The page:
Governor Walker on Monday will sign legislation at Gateway Technical College in Sturtevant that provides around $3 billion in incentives to the Taiwanese company Foxconn.
The company is expected to build a major manufacturing plant in Racine County. In its initial stages it is supposed to employ 3,000 people and could eventually ramp up to around 13,000.
Back in July, President Trump and Gov. Scott Walker announced that they had worked out a deal and that Foxconn would be building an LCD screen manufacturing plant in Wisconsin. The deal had been in the works since April and Wisconsin was just one of the states in the running up until that point. There was a lot of controversy in some camps because of the proposed incentives package Foxconn. While some people believe the state would be crazy not to do whatever necessary to get Foxconn here. There are others who say Foxconn doesn’t have the greatest track record when it comes to how it treats its workers and that’s not the type of company needed here.
Mark Edwards lives in Sturtevant. He wasn’t too concerned with the amount of money the state has promised Foxconn as long as the company hits certain benchmarks.
“Anything it takes to bring that company here that’s going to be here for years, $3 billion isn’t very much,” Edwards says.
Edwards says that while he’s not interested in a job with Foxconn, the community is going to greatly benefit from the money being injected into the economy there. Now that money and influx of jobs can be both good and bad according to Karen Perez.
“My husband and I, we just bought a home here, not even a year and a half ago and we had no idea a factory was coming. And we’re really excited because we heard our property values are going to increase by 20 percent,” Perez says.
Perez says she and her husband loved the fact that it’s such a small community, and that’s also why she has some concerns about the plant.
“You know, I live in a subdivision so a lot of my neighbors have been questioning whether or not there’s going to be a lot of apartment buildings just thrown up that may decrease our value or give our neighborhood a bad reputation. You know, people just moving in to get here,” Perez says.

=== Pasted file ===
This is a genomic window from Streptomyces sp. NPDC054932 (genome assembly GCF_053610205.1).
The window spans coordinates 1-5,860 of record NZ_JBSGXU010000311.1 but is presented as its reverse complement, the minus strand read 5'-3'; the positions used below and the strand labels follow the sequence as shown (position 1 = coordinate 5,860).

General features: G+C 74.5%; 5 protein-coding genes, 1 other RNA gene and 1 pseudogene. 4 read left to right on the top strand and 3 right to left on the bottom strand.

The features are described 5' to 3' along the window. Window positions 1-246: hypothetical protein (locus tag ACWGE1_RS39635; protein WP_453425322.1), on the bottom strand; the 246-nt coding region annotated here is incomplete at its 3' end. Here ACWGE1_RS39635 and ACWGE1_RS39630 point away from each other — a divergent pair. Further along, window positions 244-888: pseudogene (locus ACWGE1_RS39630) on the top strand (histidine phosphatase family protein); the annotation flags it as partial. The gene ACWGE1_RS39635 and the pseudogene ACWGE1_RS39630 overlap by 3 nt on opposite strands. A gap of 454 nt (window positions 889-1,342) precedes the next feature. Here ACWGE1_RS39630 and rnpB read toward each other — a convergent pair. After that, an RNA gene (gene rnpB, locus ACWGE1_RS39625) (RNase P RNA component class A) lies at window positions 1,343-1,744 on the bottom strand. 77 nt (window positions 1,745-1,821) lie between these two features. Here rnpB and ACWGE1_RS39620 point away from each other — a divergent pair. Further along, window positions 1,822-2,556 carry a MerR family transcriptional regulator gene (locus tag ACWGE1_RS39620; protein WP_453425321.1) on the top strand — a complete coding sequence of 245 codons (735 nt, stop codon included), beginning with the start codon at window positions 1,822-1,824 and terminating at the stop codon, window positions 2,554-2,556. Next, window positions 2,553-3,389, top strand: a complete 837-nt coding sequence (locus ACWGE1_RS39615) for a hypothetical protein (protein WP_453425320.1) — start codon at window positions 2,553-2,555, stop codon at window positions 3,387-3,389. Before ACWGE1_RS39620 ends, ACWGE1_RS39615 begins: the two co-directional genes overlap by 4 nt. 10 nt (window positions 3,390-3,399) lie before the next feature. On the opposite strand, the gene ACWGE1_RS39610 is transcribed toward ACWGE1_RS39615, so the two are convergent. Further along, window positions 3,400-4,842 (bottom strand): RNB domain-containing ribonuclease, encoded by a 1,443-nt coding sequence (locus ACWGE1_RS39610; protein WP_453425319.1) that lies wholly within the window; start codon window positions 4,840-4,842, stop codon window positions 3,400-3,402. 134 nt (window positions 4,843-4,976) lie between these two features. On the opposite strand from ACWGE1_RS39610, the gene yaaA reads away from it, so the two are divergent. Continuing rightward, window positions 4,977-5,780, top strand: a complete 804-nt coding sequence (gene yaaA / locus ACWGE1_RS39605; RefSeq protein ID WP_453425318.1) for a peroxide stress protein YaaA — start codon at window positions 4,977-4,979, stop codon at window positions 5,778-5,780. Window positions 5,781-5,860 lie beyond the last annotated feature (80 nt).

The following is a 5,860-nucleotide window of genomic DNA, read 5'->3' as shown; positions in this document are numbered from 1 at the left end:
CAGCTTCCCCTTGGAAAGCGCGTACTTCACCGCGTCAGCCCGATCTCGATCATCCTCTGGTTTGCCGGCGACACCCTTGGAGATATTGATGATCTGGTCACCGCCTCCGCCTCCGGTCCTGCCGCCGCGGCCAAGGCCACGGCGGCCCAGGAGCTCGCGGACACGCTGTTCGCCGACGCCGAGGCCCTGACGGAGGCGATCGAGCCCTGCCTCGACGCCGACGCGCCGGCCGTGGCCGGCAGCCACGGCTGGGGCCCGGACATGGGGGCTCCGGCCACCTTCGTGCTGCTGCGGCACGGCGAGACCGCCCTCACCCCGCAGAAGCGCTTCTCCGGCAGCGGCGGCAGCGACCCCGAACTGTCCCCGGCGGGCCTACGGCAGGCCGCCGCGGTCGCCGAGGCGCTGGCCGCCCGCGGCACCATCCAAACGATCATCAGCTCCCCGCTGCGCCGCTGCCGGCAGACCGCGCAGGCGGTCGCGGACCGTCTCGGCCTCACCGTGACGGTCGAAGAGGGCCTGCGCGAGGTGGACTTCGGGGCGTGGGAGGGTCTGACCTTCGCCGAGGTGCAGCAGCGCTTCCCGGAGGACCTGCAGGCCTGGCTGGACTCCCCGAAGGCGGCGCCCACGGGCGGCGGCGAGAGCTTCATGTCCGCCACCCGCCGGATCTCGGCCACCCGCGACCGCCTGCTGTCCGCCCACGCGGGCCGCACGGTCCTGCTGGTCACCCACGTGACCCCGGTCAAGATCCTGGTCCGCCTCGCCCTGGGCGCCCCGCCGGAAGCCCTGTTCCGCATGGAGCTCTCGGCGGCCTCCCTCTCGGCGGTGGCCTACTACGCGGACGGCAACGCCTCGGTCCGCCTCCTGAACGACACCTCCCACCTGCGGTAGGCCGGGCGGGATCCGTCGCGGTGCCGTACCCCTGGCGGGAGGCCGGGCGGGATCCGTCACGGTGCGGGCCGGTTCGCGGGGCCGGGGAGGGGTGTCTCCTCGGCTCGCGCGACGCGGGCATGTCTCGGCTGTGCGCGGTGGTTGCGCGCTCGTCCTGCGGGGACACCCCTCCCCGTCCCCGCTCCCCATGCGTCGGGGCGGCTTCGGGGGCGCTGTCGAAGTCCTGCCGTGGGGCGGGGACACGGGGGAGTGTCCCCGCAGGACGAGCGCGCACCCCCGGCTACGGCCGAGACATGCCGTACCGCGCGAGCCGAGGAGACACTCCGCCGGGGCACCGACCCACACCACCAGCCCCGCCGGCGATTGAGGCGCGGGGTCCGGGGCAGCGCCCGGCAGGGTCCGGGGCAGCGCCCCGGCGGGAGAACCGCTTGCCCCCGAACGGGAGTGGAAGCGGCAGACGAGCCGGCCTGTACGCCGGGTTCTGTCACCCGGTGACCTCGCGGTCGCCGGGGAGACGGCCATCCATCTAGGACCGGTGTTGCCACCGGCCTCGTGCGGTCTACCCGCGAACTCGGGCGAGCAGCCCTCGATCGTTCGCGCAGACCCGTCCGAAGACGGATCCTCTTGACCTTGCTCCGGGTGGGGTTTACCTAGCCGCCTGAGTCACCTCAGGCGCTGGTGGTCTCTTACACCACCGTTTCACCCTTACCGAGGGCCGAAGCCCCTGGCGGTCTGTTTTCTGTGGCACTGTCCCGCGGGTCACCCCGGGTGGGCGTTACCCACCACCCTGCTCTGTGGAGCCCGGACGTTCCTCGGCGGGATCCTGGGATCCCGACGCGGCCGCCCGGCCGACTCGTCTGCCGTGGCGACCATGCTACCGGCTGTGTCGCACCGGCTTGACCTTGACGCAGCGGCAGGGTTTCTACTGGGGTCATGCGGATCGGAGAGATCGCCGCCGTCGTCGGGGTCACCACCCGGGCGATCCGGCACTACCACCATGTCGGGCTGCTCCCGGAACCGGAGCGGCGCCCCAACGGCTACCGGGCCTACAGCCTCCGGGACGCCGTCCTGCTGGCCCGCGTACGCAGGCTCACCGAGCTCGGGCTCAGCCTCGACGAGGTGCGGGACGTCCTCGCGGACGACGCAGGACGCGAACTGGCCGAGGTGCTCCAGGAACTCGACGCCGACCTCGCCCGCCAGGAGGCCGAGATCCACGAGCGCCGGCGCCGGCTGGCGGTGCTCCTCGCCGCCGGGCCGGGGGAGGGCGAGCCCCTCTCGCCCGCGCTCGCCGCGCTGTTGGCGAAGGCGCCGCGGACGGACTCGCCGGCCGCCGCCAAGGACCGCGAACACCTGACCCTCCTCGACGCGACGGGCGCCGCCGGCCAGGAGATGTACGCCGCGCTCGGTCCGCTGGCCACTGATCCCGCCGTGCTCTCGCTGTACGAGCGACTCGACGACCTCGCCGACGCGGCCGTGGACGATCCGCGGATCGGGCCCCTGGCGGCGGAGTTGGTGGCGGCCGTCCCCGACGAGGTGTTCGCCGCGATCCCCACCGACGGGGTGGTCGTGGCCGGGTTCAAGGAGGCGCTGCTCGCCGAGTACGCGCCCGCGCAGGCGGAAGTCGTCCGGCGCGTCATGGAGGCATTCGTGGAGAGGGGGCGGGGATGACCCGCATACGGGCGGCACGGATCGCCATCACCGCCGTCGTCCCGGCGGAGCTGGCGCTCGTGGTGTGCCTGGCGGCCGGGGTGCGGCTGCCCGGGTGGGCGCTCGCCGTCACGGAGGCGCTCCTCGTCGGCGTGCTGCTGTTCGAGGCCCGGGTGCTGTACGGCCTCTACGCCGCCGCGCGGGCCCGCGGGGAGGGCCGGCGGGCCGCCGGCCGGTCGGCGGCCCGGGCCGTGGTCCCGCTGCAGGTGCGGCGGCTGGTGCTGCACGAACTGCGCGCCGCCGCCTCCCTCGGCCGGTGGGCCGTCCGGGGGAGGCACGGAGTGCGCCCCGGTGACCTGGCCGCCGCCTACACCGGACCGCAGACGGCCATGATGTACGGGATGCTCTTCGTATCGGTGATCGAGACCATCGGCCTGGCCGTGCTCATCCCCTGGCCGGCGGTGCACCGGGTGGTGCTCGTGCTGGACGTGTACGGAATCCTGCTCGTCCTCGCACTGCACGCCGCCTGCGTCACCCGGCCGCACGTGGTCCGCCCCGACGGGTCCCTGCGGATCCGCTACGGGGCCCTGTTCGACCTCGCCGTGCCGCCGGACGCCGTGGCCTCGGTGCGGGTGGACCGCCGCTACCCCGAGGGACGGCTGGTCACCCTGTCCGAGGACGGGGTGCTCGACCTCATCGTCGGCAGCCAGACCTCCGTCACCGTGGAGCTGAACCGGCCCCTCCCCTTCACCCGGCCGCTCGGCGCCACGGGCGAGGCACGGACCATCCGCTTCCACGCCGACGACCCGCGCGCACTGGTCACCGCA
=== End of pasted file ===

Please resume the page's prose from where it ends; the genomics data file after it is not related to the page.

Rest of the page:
Like Perez, many people had those same concerns over a large influx of people moving in and how they might change the community.
Back in July when the deal was first announced, it was said that the company could break ground as early as this Fall. No official location has been announced, but it’s been reported that there is at least a “handshake” agreement in place.
Original Post, 9/17/17:
Wisconsin will commit $3 billion to Foxconn on Monday, as Gov. Scott Walker signs a record-breaking incentives package.
The Republican governor’s team brokered the deal with the Taiwanese electronics giant, which wants to build a plant in southeastern Wisconsin.
The plant, which will make LCD screens, is expected to employ 3,000 people when it opens. Foxconn says it expects to eventually employ up to 13,000.
Walker will sign the bill in Racine County on Monday afternoon. The county is considered to be the place where Foxconn plans to build the factory.
Most Republicans in the Legislature were eager to pass the Foxconn bill, believing that the huge plant will not only provide good wages to thousands of people, but also that it will have a ripple effect throughout the state. They say the plant will be good for suppliers and businesses that crop up as a result of the development. Walker has called the project “transformational” for Wisconsin. He and others in the GOP have argued that if Wisconsin didn’t take advantage of the deal with Foxconn, another state would have done so.
Most Democrats in the Legislature voted against the bill, citing a number of concerns. They say the incentives package is too big; it’s the largest that a U.S. state has offered to a foreign company. The Democrats aren’t convinced that the bill includes the guarantees needed to protect the state, if Foxconn doesn’t follow through with its promises. They also are worried that the jobs won’t necessarily go to the Wisconsin residents who need them the most. And the Democrats are concerned about the impact on the environment. The Foxconn bill allows the plant to avoid complying with some of the environmental protections that apply to other companies.